Germany already has smaller transfer programmes, ZIM and IGF, promoting innovation in SMEs. They back about 3,000 new projects worth €630 million per annum. The programmes are very popular among SMEs and have been constantly improved over the past decade years, Dieckhoff noted. A new federal agency is unlikely to recreate their familiarity, support system and ease of access, he said.
Peter-André Alt, president of German rector’s conference takes the opposite view. “A new funding scheme needs to be open topic, should welcome proposals by researchers from all disciplines, and have a long-term perspective,” he said. “Such a bottom up approach serves best to foster science-based innovation across the board,” Alt told ScienceBusiness.
It is not clear how D.Innova would be funded. Some of those backing its formation suggest funds could be diverted from existing transfer agencies into D.Innova.
Dieckhoff points out that the agency would still need start-up funding. “We've seen a lot of attempts to reduce the bureaucracy from the ministry of research,” he said. “Perhaps we should start there instead of founding big agencies that cost €1 billion in just the implementation.”
Nonetheless, support for a national innovation agency seems to be reaching a tipping point in research circles. The rectors’ conference has voiced its support in recent months.
“A new agency could function as a one stop shop,” Alt said. “This would make it much easier for researchers at universities and potential partners in industry to find suitable funding, programmes could be harmonised and bureaucracy reduced.”
Proposers of D.Innova think it has a better chance of succeeding than its predecessor. Helbig notes a lot of effort has been put into getting across the message that D.Innova would be open to all universities, allaying concerns raised by the 2018 proposal. Most universities, applied and general, seem more on board with the idea.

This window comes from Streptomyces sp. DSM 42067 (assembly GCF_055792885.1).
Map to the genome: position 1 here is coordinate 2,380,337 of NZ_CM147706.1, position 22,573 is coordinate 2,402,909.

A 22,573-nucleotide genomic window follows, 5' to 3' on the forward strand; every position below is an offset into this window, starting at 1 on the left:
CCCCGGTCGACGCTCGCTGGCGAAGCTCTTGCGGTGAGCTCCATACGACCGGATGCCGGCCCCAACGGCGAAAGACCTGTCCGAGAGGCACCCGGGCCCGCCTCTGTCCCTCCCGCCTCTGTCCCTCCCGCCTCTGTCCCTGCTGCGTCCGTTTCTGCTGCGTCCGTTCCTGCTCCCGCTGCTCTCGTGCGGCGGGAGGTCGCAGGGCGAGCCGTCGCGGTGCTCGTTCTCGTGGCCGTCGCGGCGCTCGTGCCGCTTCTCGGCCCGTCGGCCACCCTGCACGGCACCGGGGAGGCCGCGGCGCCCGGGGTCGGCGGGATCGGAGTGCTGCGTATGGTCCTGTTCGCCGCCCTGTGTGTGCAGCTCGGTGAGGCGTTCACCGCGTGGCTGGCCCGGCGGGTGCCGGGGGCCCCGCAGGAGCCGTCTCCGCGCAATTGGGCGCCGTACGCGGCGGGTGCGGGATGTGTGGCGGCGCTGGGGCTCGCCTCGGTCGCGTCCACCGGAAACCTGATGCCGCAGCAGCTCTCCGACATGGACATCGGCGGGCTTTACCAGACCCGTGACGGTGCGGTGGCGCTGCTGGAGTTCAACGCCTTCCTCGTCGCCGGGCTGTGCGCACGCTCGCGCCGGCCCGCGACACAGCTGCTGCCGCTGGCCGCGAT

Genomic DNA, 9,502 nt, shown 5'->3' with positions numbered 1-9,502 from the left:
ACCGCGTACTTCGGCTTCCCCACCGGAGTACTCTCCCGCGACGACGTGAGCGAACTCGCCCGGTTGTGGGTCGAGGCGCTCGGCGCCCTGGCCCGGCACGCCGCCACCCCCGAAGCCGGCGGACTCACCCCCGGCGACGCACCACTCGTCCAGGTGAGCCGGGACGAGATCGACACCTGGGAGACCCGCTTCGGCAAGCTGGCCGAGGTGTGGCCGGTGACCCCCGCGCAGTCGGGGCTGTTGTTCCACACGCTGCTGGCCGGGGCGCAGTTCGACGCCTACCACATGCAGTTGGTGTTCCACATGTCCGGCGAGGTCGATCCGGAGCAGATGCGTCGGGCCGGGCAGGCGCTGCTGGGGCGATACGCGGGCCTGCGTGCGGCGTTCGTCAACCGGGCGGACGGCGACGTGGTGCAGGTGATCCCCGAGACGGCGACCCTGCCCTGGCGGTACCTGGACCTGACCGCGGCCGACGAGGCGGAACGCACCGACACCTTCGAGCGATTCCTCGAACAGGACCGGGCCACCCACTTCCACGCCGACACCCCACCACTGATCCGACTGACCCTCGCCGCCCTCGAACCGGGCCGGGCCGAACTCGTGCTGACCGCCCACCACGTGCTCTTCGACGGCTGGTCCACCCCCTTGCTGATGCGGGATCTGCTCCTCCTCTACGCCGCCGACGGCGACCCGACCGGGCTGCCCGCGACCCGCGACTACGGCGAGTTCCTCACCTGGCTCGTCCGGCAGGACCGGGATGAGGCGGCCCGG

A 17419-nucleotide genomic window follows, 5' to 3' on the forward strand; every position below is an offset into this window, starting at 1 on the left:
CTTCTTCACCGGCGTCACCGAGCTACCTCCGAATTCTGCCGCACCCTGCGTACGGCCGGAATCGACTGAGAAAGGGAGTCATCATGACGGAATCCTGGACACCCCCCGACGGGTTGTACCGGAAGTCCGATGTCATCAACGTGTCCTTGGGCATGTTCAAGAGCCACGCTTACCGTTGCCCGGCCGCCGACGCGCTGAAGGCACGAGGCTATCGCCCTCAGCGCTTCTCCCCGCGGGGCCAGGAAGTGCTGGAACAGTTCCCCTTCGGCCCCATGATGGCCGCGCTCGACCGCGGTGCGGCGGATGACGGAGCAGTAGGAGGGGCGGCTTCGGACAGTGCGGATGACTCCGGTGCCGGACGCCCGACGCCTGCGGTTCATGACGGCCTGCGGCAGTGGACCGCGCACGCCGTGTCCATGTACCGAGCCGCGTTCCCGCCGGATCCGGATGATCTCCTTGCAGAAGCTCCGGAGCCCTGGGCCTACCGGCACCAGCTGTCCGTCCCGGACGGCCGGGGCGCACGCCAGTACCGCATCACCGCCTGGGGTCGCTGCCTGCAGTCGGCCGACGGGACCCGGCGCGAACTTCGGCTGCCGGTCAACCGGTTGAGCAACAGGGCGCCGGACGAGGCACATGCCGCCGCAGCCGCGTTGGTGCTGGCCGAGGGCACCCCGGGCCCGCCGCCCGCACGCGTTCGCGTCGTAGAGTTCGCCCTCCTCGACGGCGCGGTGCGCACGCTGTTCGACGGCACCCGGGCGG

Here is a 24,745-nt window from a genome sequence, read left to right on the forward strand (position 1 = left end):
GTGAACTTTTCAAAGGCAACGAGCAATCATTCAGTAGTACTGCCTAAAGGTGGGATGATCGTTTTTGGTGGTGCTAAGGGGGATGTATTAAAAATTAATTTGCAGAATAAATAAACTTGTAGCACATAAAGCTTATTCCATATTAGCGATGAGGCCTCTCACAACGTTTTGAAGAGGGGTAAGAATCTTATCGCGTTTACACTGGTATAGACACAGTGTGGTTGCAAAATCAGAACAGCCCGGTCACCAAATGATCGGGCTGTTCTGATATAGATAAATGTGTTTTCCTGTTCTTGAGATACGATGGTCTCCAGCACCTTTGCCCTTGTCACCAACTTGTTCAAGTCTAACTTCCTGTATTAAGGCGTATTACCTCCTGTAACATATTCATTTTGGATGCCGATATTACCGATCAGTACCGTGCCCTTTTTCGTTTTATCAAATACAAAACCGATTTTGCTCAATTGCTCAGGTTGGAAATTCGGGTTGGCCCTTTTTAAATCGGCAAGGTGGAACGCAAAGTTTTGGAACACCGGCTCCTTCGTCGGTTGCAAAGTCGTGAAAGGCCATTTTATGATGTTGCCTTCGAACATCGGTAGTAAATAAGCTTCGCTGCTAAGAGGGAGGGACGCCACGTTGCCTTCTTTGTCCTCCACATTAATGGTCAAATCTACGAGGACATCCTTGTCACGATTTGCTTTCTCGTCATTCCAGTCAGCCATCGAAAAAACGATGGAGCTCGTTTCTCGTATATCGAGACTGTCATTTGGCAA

“It's not focusing only on applied research universities, but all academic researchers, and their collaboration with the economic sector, communities, and people from civil society. It’s this broader view of D.Innova that makes it different from the first idea,” Christmann said.
The Green party has been enjoying a rise in opinion polls, and since May has tied with Merkel’s CDU/CSU alliance in popularity. On current trends the Greens will be part of the next German government - or may even lead it.
The D.Innova idea would match other parties’ appetite for boosting innovation, especially in SMEs. The election manifesto for the centre-left SPD talks of making it easier for academia and small businesses to finance tech transfer, while FDP continues to promise a German Transfer Community.
Kaufmann agrees that a future tech transfer agency based on European models is likely to be on the table in possible CDU-Green coalition talks after September’s elections.
Whatever government comes to power, Helbig believes the agency is now needed for German innovation to reach its potential. “We often feel as if we're driving the car with the brake on,” she said. “And I would be really happy to see that brake released.”